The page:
As a person who has interviewed and hired for technical job roles I can honestly say this does not make a difference to your chances of being hired, I do however agree with jcmeloni in that being polite is "never lame or unnecessary".
If we keep things as simple as possible, you will get hired because:
- They think you can do the work
- They think will get along with the others (in business speak you "fit")
They will also take into account risk factors for hiring you, including (simplifying again):
- How long they think you will stay
- If they think you have skill gaps, how long will it take to teach you what you need to know (and can you be taught what is needed)
Being polite via a follow up email has never swayed me into choosing a candidate over another, however, it won't hurt your chances either.
What I think would be a good cause for a follow up email is researching an answer you didn't know the answer to during the interview, and then contacting the interviewer with a solution and asking if you are on the right track. This will show:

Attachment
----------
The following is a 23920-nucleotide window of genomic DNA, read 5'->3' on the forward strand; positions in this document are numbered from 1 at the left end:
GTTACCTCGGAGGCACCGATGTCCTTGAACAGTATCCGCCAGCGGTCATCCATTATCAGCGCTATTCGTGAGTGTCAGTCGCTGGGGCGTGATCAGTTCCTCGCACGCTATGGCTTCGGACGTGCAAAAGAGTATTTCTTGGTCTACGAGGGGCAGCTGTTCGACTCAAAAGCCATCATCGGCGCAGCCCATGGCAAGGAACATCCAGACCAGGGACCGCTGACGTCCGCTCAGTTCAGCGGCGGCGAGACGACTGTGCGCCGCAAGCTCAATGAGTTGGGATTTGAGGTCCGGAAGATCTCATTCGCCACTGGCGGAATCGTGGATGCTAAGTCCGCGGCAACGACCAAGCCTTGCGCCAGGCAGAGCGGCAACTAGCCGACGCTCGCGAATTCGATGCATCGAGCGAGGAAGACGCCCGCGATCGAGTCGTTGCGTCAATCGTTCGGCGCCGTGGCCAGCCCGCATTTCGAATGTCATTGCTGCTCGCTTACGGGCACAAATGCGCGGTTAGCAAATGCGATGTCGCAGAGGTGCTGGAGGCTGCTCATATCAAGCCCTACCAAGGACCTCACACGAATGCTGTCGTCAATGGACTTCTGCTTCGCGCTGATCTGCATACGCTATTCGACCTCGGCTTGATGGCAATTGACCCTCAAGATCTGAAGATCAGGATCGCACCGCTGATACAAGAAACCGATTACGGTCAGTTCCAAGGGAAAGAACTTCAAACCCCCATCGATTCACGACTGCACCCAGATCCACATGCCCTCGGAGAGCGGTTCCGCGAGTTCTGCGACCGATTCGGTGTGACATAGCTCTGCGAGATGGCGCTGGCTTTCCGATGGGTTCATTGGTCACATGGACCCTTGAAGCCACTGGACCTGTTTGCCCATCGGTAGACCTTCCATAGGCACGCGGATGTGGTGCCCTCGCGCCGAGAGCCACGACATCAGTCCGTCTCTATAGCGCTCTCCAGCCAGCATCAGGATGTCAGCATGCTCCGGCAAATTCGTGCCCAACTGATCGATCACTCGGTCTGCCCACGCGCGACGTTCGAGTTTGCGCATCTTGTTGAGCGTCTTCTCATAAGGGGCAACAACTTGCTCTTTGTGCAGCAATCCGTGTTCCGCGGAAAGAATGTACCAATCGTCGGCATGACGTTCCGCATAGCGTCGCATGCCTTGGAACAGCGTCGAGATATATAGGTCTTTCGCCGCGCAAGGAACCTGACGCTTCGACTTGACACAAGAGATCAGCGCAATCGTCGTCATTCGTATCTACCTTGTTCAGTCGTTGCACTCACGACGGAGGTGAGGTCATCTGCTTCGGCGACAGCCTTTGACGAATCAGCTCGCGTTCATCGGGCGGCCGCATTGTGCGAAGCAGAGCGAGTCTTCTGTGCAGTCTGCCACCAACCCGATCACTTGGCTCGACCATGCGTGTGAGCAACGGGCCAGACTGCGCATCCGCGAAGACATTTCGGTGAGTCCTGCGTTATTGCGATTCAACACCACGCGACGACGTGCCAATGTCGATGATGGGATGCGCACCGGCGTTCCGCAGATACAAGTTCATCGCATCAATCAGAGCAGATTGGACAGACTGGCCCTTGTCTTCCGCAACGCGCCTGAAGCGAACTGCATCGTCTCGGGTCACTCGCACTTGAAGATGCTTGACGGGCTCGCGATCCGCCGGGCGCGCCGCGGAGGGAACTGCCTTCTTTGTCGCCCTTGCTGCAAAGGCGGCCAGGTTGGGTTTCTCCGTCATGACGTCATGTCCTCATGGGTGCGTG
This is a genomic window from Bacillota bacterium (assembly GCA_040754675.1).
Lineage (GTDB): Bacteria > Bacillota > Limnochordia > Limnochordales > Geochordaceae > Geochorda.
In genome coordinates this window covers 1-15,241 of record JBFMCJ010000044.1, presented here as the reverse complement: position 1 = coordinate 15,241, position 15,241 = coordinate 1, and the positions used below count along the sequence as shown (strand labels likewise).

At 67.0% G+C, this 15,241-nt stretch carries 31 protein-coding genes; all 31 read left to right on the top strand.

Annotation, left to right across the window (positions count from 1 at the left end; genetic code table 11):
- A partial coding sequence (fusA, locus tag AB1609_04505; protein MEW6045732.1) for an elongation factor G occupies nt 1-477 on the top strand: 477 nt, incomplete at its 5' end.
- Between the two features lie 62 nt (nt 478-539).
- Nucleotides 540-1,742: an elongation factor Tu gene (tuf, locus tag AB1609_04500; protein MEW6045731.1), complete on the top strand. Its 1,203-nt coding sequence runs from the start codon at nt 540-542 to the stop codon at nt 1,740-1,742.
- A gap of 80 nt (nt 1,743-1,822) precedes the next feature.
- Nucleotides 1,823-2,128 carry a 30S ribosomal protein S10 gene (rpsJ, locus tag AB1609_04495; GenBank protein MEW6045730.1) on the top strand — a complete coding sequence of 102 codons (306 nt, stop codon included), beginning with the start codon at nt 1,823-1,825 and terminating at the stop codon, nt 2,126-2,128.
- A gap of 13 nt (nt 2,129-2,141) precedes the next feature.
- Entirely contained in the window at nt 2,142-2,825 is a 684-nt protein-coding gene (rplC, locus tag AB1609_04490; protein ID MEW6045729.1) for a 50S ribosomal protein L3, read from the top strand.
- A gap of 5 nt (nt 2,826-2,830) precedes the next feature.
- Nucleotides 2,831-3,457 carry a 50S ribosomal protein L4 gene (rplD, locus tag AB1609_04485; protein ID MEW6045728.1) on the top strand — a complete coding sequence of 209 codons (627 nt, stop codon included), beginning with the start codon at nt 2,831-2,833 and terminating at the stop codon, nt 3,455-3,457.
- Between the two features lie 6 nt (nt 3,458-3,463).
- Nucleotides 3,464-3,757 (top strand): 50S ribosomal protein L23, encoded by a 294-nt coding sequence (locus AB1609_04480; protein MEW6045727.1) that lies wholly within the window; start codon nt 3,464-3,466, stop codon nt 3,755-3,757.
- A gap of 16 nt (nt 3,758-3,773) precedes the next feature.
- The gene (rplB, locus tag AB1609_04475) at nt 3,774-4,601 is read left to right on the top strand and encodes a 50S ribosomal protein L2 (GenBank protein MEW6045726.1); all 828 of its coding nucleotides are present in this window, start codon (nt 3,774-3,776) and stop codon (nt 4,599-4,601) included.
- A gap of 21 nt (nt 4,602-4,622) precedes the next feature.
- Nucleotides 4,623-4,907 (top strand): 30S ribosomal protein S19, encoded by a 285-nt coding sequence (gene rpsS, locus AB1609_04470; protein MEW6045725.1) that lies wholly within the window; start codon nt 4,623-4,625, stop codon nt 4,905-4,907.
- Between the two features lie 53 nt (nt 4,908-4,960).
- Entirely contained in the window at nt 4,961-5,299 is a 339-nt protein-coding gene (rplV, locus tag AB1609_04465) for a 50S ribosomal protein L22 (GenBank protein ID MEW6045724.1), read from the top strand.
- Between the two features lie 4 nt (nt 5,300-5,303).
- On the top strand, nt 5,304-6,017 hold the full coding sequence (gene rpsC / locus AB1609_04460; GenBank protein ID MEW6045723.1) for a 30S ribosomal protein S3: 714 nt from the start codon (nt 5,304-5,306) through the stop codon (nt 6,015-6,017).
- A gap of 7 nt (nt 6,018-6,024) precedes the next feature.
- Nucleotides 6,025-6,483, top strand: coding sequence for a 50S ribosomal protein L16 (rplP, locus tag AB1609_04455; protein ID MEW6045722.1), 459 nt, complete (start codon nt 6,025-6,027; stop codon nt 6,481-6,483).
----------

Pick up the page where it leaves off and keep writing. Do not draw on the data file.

- a willingness to learn
- a willingness to attempt to solve problems (shows you don't need someone to 'babysit' you)
- and a willingness to seek guidance when you are new to a particular subject
These are all good qualities for someone in a technical role, as it is a very rare that a single person will know all that is needed to know to determine a technical solution. An email of this kind would make me remember you and discuss what you had done with others, and will influence directly hiring point #2 and risk point #2, above, and to a lesser extent, hiring point #1.